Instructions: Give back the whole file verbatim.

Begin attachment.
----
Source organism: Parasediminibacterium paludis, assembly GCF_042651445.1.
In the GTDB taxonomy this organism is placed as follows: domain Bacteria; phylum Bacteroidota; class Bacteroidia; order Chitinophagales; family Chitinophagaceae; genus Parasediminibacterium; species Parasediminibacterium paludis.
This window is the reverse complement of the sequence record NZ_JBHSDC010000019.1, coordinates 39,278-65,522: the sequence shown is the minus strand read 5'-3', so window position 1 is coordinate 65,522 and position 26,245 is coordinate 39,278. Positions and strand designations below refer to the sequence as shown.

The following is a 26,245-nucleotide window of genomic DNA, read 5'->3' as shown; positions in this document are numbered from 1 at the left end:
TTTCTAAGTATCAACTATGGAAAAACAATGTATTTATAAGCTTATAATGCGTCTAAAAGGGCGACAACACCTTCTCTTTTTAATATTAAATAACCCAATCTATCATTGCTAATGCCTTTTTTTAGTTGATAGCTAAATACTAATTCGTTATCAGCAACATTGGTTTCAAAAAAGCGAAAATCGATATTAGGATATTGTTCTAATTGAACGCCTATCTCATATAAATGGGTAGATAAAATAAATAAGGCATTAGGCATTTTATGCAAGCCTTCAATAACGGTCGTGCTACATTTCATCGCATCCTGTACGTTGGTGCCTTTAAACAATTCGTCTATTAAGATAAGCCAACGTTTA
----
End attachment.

Source organism: Parasediminibacterium paludis, assembly GCF_042651445.1.
In the GTDB taxonomy this organism is placed as follows: domain Bacteria; phylum Bacteroidota; class Bacteroidia; order Chitinophagales; family Chitinophagaceae; genus Parasediminibacterium; species Parasediminibacterium paludis.
This window is the reverse complement of the sequence record NZ_JBHSDC010000019.1, coordinates 39,278-65,522: the sequence shown is the minus strand read 5'-3', so window position 1 is coordinate 65,522 and position 26,245 is coordinate 39,278. Positions and strand designations below refer to the sequence as shown.

The following is a 26,245-nucleotide window of genomic DNA, read 5'->3' as shown; positions in this document are numbered from 1 at the left end:
TTTCTAAGTATCAACTATGGAAAAACAATGTATTTATAAGCTTATAATGCGTCTAAAAGGGCGACAACACCTTCTCTTTTTAATATTAAATAACCCAATCTATCATTGCTAATGCCTTTTTTTAGTTGATAGCTAAATACTAATTCGTTATCAGCAACATTGGTTTCAAAAAAGCGAAAATCGATATTAGGATATTGTTCTAATTGAACGCCTATCTCATATAAATGGGTAGATAAAATAAATAAGGCATTAGGCATTTTATGCAAGCCTTCAATAACGGTCGTGCTACATTTCATCGCATCCTGTACGTTGGTGCCTTTAAACAATTCGTCTATTAAGATAAGCCAACGTTTA